*Thais Campos de Almeida (Cornell University); Samhita Marri (Cornell University); Hadas Kress-Gazit (Cornell)*

In this work, we describe an end-to-end system for automatically synthesizing correct-by-construction structure and controls for modular manipulators from high-level task specifications. We define specifications that include both continuous trajectories the end-effector must follow and constraints on the physical space (obstacles and possible locations of the base of the manipulator). In our formulation, trajectories are composed of basic shape primitives (lines, arcs, and circles) and we avoid discretizing the desired trajectory, as other approaches in the literature do. We encode the task as a set of constraints on the manipulator’s kinematics and return the manipulator’s structure and associated control to the user, if a solution is found. By solving for the continuous trajectory, as opposed to a discretized one, we ensure that the original task is satisfied. We demonstrate our approach on three different specifications, and present the resulting physical robots tracing complex trajectories in the presence of obstacles.

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07/14 15:00 UTC | 07/14 17:00 UTC |

The authors formulate their planning system using constrained optimization to solve for both the position of the base of their RRR robot and movement of the RR chain that achieves the desired task. I cannot help but wonder why they did not plan the trajectory of the end point in polar coordinates relative to the base joint, and use the extra degree of freedom to separately position the links of the manipulator in ways that achieve their obstacle avoidance constraints. I am certain that I am missing something. This is an interesting paper complete with the analysis necessary to understand it implementation. I recommend acceptance for publication.

The main interest of the proposed method is to avoid discretization of the path which may, as illustrated in the examples given in the paper, lead to feasibility issues. The video provided with the paper nicely shows the possibilities offered by this work. On overall, the paper is well organized and presented. However, in my opinion, the following concerns must be dealt with. 1. The main issue with the method is its applicability limited to planar paths, obstacles in form of circles and planar 2 and 3-DOF manipulators. These important limitations are not explained, not even mentioned, in the abstract, introduction and conclusion of the paper. The literature review, comparing this work with previous ones, should also account for these limitations by providing fair comparisons with previous methods which can be applied to spatial cases. 2. The main tool allowing the method to avoid discretization is the use of swept volume (SV) calculations. Regarding these calculations, I have the following concerns: 2a. There is not literature review on this topic in the paper which makes it difficult to assess the detailed technical contribution of the paper. Unless I miss something, he SV calculations mainly amounts to simple planar convex hull calculations which tends to show that the technical contribution is limited. 2b. The method is mainly limited to planar 2-DOF manipulators since the SV for 3-DOF manipulators is calculated assuming that only the last two links are moving during the execution of a shape primitive which, essentially, makes the 3-DOF manipulator having 2 DOFs. 2c. The extension of the method to spatial paths and manipulators with 3 or more degrees of freedom may be very challenging. This extension is mentioned in the future works but there is no clue of the difficulties linked to SV calculations in 3D and for n-DOF manipulators with n>3 (notably on the issue of multiple inverse kinematics solutions). 3. The choice of the optimization problem cost function as the sum of link lengths is not motivated. Several other criteria, as found in the literature, could have been used so why this one? Why not a multi-objective optimization problem formulation? 4. What about possible issues with kinematics singularities and what about the timing and synchronization of the manipulator joints along the path?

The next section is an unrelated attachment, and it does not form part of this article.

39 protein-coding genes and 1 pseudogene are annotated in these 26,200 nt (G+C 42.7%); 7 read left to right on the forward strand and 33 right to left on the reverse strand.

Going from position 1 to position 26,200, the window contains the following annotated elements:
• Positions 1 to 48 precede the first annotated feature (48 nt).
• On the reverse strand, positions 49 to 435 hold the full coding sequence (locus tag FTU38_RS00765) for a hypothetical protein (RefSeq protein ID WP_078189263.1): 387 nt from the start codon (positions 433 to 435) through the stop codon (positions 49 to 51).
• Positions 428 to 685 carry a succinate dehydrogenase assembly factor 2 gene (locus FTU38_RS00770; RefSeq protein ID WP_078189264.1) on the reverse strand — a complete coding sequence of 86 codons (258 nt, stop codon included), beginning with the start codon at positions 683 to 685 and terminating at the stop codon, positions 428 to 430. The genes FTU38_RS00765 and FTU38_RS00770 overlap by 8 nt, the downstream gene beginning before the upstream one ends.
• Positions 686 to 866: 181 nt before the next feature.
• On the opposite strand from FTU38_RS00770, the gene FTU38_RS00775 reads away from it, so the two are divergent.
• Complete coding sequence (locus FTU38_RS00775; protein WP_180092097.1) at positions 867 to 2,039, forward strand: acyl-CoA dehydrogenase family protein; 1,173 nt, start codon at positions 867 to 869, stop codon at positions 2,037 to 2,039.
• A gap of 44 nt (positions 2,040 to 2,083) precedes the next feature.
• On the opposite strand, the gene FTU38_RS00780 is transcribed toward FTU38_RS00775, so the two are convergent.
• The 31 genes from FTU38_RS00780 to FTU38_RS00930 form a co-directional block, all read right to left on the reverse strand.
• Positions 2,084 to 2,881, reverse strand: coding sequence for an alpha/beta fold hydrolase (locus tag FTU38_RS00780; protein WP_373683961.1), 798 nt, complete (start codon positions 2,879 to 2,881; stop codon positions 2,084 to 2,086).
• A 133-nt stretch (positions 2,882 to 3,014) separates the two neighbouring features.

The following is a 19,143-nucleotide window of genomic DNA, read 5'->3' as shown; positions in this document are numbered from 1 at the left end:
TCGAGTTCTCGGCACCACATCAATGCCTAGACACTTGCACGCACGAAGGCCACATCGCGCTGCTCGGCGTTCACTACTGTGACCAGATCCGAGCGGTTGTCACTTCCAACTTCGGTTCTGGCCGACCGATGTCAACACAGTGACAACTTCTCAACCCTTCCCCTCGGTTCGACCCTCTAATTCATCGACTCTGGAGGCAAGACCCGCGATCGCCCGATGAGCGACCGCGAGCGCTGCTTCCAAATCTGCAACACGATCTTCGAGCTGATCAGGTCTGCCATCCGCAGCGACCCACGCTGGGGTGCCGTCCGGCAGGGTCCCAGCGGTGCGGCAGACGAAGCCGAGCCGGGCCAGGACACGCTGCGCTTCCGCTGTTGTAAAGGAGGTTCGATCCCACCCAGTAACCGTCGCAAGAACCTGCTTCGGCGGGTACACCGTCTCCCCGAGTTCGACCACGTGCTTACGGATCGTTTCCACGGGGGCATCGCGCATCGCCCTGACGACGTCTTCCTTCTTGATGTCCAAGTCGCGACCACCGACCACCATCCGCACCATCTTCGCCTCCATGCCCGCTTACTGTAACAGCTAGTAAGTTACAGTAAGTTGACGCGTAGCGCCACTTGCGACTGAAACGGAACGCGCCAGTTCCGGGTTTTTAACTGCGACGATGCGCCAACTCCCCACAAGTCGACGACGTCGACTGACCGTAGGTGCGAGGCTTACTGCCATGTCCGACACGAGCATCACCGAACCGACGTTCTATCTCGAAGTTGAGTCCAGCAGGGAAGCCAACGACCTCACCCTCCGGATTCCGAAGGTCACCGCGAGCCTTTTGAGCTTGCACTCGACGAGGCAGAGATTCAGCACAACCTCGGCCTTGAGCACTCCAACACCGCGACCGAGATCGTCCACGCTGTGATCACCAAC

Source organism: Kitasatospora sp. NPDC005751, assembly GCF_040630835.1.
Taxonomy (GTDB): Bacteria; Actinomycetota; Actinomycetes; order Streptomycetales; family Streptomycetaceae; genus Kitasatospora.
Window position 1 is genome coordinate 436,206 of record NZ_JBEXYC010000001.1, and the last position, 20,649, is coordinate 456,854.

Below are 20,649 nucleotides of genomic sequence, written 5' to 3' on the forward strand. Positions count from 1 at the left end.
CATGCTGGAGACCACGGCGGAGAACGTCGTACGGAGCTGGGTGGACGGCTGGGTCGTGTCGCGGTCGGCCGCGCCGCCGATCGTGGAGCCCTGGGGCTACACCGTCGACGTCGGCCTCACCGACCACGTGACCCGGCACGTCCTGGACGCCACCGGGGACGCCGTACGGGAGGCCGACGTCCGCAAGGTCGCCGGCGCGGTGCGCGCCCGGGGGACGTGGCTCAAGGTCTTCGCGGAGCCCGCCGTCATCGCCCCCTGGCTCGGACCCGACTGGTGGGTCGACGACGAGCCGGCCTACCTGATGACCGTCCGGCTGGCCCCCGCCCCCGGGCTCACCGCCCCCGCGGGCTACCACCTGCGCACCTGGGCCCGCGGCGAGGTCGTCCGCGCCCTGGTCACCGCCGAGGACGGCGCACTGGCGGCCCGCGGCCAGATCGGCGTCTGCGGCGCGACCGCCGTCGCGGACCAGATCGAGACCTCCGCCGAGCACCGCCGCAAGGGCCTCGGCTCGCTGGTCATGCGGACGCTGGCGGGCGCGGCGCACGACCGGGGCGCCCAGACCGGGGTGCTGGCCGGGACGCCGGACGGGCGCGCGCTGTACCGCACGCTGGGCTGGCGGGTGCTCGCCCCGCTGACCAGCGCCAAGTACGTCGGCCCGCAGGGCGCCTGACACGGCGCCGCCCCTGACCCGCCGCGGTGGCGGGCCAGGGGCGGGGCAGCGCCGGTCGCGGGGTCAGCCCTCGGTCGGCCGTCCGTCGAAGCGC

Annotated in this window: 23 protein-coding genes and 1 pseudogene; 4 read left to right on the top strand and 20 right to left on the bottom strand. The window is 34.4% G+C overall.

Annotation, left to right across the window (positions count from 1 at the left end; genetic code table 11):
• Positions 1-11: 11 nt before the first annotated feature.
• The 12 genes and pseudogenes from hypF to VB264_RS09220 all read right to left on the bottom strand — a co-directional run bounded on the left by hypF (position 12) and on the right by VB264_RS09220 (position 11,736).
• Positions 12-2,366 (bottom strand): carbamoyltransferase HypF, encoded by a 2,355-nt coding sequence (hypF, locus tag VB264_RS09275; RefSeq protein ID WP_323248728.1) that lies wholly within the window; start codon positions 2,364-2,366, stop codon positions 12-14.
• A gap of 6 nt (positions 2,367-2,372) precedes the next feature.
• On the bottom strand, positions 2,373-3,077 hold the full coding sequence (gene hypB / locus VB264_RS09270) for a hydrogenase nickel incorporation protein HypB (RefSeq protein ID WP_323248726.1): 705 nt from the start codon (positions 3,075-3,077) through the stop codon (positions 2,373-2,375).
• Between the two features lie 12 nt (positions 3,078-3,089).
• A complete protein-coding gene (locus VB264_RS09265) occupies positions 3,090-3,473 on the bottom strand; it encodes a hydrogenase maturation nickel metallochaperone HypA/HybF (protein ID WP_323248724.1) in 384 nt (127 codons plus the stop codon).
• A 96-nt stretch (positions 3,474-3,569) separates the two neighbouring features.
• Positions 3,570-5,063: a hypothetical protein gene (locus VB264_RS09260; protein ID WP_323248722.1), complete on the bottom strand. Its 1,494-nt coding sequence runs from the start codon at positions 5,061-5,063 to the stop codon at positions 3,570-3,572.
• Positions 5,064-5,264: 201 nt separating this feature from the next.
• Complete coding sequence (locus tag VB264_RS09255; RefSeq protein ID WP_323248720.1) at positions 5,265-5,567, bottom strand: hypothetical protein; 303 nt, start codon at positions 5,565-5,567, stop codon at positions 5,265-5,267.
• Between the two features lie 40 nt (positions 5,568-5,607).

In this work the authors present a constrained optimization approach to computationally determining a design and trajectory for a multi-link (2 or 3) planar robot in order to enable it to follow a continuous, user specified end effector trajectory on a 2D plane in the presence of obstacles. The authors demonstrate the efficacy of their method on a fully implemented physical system that includes a user interface for detailing circular obstacles in the robot’s environment, constraints on the robot’s base position, and the continuous trajectory that must be followed by the end effector. The authors show that the method is successfully able to generate a design for 3 trajectories, and then show the robot performing the task in the physical world after fabricating the design produced by the method. Additionally, the authors favorably compare their method to one that does not consider continuous trajectory following but rather discretized trajectories based on a sampling-based motion planning method. The strengths of the paper include the impressive end-to-end demonstration of the method’s use from task definition to physical execution on a robot constructed according to the designs produced by the method. This step, physical construction of multiple designs, is one that is often missing in design optimization work and is appreciated here. A related strength is that the paper demonstrates a complete system, including the user interface for defining the task and constraints. Consideration of the interface through which users define tasks and constraints is an important aspect of building useful robotic systems that is frequently overlooked. Its inclusion here is appreciated. Additionally, for the most part the method is thoroughly described and the paper is generally well written. Further, the video attachment is valuable and demonstrates the results nicely. There are some concerns that would strengthen the paper were they addressed. In no particular order: 1) In some places in the paper, the descriptions of aspects of the method for the 2-link case are thorough, but the description of how that is extended to 3 links is not sufficiently detailed to be clear. For instance, in the last two paragraphs of Section IIIa, the SV simplification for the 3DOF case is done by not allowing the proximal link to move during the execution of a shape primitive. The implications of this simplification need to be described. Does this simplification have a meaningful effect on the method’s ability to find valid solutions? This needs described in more detail and the implications should be discussed. Similarly the following paragraph which describes the “changing origin” simplification should be expanded upon and the implications discussed. 2) In some cases the terminology is not conducive to clarity and may be inconsistent or utilized prior to being defined. For instance j, u, I, f, closest, and farthest in the constraints on equation 1. These can be inferred with some difficulty but should be explicitly defined prior to their use. 3) It is appreciated that the authors note that the method’s success is subject to its initialization. As the method is constructed as a very highly constrained optimization problem and implemented using an optimization algorithm that doesn’t provide global guarantees, this is potentially a major issue. This is partially addressed by the “Initial guess” paragraph in the implementation paragraph, however this issue is worthy of more thorough evaluation and discussion. How frequently does the optimization fail to find a solution? The ramifications of this issue would become more clear if quantitative evaluation of this issue was included in the work, perhaps via some notion of randomized trajectories and randomized environments. Such an evaluation would then in turn would help the reader understand the likelihood of success of the method with respect to desired trajectories outside of the three currently evaluated. 4) Building on the last point, inclusion of the computation time analysis in the paper is appreciated, but could be more thorough. Computational time required by constrained optimization is generally heavily dependent on the specific problem instance and as such the computational time required by the method isn’t sufficiently evaluated by only 3 problem instances. If randomized trajectories or environments were included as described in the previous point, the timing results would provide more insight into the time required by the method across more problems. Further, the RRT-based comparison method, as a sampling-based method, is going to be dependent on the random seed it is initialized with. It would be valuable to run the RRT-based method multiple times and report statistics on the timing results for this to be more meaningful. 5) The method is specifically tailored to end effector trajectories in R^2 to be followed by a planar manipulator of 2 or 3 links. However most of your motivating examples in the introduction would require R^3 or SE(3) end effector trajectories to be executed on more complex, non-planar manipulators. The paper would be strengthened if the case solved by the method (Planar trajectory with 2 or 3 link planar manipulator) is given more motivation. I do appreciate that an extension to 3D trajectories with more DOFs in the manipulator is mentioned in the Future Work paragraph, however it would be great if the authors could also include a very short description of potential ways they envision modifying or building on the method in order to expand to higher dimensional trajectories.